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'still' and 'no longer', 'already' and 'yet'

Level: beginner

still

We use still to show that something continues up to a time in the past, present or future. It goes in front of the main verb:

Even when my father was 65, he still enjoyed playing tennis.
It's past midnight but she's still doing her homework.
I won't be at work next week. We'll still be on holiday.

or after the present simple or past simple of be:

Her grandfather has been very ill, but he is still alive.
We tried to help them, but they were still unhappy.

no longer

We use no longer to show the idea of something stopping in the past, present or future. It goes in front of the main verb:

At that moment, I realised that I no longer loved him.
We no longer live in England. We've moved to France.
From midnight tonight, Mr Jones will no longer be the president.

or after the present simple or past simple of be:

Sadly, Andrew and Bradley are no longer friends. They had an argument.
It was no longer safe to stay in the country. We had to leave immediately.

In a negative sentence, we use any longer or any more. It goes at the end of the sentence:

We don't live in England any longer.
It wasn't safe to stay in the country any more.

still and no longer 1

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still and no longer 2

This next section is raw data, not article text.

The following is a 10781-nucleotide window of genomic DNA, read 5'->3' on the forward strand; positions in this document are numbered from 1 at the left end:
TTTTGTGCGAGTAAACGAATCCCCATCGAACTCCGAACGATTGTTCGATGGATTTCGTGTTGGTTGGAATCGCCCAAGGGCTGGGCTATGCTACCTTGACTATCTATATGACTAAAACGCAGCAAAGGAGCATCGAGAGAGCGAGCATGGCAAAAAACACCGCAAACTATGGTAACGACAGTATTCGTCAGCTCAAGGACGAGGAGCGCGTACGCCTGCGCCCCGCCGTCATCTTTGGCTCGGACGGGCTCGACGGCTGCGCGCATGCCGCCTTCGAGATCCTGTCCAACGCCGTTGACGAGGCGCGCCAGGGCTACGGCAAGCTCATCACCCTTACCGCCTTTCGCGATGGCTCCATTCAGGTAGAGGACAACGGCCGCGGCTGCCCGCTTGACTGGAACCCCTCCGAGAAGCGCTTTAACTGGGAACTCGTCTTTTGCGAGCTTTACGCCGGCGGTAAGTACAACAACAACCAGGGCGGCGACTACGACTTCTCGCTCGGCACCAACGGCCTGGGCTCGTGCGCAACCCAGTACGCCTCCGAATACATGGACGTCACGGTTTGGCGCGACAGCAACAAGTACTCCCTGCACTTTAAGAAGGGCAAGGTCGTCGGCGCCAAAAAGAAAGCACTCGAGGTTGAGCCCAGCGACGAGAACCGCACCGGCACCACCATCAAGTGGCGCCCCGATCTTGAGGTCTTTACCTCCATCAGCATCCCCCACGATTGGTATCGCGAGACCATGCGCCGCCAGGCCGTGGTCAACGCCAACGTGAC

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already

We use already to show that something has happened sooner than it was expected to happen. It goes in front of the main verb:

The car is OK. I've already fixed it.
It was early but they were already sleeping.

or after the present simple or past simple of be:

It was early but we were already tired.
We are already late.

Sometimes already comes at the end of the sentence for emphasis:

It's very early but they are sleeping already.
It was early but we were tired already.
When we got there, most people had arrived already.

yet

We use yet in a negative or interrogative clause, usually with perfective aspect (especially in British English), to show that something has not happened by a particular time. yet comes at the end of a sentence:

It was late, but they hadn't arrived yet.
Have you fixed the car yet?
She won't have sent the email yet.

already and yet

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Comments

it was easy ...............

She won’t have sent the email yet.
I also want a grammatical explanation on this.
Can anyone help? Thanks..

Hi
After going through the examples of 'yet' i got a bit confused about the last example which says: she wont have sent the email yet.
dont you reckon it would be like:she hasn't  sent the email yet?
please correct me if i am wrong:)
thanks

I think it could be as you say but it would have other meaning.
You use present perfect while the article use future perfect.
Both are correct but with different meanings.
 
bye!

I got 100% in this test

Hi,
Why no longer explanation isn't there? I want to read about it.
I really want to learn English because its hard for me to speak it, and I
would like to boost my confidence to speak, so please help me.
Thank you.
 

Hello,
Could anyone help me, please?
why is there, in the test, a question where "already" is at the end of the sentence? It says: Have you finished that book already?. why is that right?
Thank you
Carlos

Has anyone replied?
Thanks :)

Hello, The LearnEnglish Team
I was wondering, where is the "no longer" explanation?.
Thank you 

heyyyyyyy .....
i got  B pass in the written exam ..
today is our last class..
Teacher gave us the certificates ..
I got 3 B and 1A ., overall B ..

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